NEW YORK-Since launching economic reforms in 1978, China's blistering growth has been predicated on two pillars-exports and investment. The country has become the world's workshop and lifted millions out of dire poverty, returning to a position of global power and influence for the first time in nearly two centuries.
But this growth model is no longer sustainable, according to Eurasia Group's China team in a comprehensive new report entitled China's Great Rebalancing Act, and China's savvy leaders know it. Still, their capacity to meaningfully rebalance the economy will run into significant obstacles in coming years. This report examines the economic and social maladies that now confront Chinese leaders and the solutions they have prescribed to remedy them in the 12th Five Year Plan, a strategic blueprint for changing the country's economic course. Among the major conclusions of the report are these:
* China's leaders will put off the toughest decisions about how-and how quickly-to rebalance the country's economy. That means Beijing will confront starker choices down the road.
* Wage hikes and new social spending will enable Chinese households to save less and spend more. But Beijing will fail to introduce bold reforms that meaningfully redistribute wealth from corporations and government to households.
* China will restructure much of its energy industry and change its energy profile. But Beijing will probably fail to meaningfully constrain energy consumption.
* Rapid urbanization will generate new consumer demand.
* Within China, government support for strategic industries will create virtuous investment cycles and job growth. But globally, these same policies will threaten the competitiveness of foreign firms.
* Financial reform will falter because of the government's continued reliance on banks as a tool of industrial policy.
* China will create a more integrated economy as some economic activity moves from the coast to central and western China.
* There will be unconventional opportunities for corporate partnership among Chinese and foreign firms that have little trust and may ultimately compete-for example, through collaborative research and development.
* A powerful nexus of Chinese corporate and state interests will work to stymie the creation of a more competitive private sector.
"The bottom line is this," notes Evan Feigenbaum, who heads the firm's Asia practice group, "China's leaders are committed to altering their country's macroeconomic landscape. But, the country's political economy will not change as fundamentally as many in China and abroad hope. And the next decade is likely to be more fraught than conventional wisdom suspects."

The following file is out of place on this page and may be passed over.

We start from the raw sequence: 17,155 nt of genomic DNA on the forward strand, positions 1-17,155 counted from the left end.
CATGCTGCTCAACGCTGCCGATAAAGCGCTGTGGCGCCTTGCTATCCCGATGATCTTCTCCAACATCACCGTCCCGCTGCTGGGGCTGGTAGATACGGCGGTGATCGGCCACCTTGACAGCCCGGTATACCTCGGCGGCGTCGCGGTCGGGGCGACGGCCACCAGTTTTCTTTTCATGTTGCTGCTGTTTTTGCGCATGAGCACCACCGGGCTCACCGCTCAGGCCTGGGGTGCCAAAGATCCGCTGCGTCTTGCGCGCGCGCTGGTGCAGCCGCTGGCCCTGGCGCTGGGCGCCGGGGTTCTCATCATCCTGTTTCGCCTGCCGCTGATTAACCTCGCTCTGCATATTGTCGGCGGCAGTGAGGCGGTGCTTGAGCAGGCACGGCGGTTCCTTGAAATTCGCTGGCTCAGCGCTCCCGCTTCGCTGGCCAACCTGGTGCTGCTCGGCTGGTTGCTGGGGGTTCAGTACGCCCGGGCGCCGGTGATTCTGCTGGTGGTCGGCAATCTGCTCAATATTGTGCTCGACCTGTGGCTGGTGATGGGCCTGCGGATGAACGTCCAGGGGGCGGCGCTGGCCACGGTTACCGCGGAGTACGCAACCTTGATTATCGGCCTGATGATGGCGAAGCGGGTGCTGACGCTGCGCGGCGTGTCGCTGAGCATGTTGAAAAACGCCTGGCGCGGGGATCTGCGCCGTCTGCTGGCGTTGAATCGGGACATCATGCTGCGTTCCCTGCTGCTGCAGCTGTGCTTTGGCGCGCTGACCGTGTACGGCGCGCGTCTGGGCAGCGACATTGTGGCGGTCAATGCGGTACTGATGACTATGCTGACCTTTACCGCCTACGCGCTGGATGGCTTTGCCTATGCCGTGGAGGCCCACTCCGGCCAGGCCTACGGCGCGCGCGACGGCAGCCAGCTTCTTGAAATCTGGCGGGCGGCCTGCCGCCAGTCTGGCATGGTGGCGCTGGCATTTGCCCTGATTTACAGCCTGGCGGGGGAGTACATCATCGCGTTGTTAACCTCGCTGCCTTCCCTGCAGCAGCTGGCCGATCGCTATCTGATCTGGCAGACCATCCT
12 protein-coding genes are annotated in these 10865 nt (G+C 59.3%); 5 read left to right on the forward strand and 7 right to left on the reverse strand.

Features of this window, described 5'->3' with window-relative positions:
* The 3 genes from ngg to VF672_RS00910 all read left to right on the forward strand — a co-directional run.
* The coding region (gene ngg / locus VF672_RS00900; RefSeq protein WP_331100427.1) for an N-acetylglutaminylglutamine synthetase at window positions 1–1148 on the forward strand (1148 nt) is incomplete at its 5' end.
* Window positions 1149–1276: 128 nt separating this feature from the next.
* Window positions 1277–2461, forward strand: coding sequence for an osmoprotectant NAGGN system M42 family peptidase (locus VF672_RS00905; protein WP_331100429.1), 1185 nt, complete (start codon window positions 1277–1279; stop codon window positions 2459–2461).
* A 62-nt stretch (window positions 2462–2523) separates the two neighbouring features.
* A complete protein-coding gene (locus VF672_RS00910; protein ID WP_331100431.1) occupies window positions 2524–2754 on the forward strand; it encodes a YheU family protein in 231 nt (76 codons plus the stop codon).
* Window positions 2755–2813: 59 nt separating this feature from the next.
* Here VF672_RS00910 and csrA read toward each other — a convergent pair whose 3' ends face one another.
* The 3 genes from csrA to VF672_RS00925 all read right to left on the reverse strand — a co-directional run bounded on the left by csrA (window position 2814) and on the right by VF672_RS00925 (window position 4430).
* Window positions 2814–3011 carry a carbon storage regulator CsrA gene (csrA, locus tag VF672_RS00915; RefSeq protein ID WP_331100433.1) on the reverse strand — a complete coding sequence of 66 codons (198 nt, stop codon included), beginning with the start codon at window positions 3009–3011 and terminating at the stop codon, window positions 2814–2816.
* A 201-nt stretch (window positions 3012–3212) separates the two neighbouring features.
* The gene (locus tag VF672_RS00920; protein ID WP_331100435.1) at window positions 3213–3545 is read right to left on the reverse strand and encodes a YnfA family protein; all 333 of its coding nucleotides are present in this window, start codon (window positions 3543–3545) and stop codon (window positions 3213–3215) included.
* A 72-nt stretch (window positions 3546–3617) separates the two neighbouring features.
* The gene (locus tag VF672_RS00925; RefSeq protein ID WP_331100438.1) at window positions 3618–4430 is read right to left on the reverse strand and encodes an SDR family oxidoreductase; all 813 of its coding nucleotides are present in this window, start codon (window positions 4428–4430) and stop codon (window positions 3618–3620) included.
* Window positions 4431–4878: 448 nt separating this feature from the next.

Eurasia Group's report is a must-read for any investor, company, or analyst seeking to understand the forces and dynamics that are shaping the future of China.
Please CLICK HERE for the complete report.
Alexsandra Lloyd, Director, Communications: +1 (646) 291-4036 or [email protected]
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Eurasia Group is the world's leading global political risk research and consulting firm. By providing information and insight on how political developments move markets, we help clients anticipate and respond to instability and opportunities everywhere they do business. Founded in 1998, the firm's name reveals its early focus on the Soviet Union and Eastern Europe, but today our research platform is global. Our analysts monitor political, economic, social, and security developments in Africa, Asia, Eurasia, Europe, Latin America, the Middle East, and North America. Headquartered in New York, we have offices in Washington, DC, and London, as well as on-the-ground experts and resources in more than a hundred countries. Our analysts are highly trained political scientists with extensive experience in the public and private sectors.
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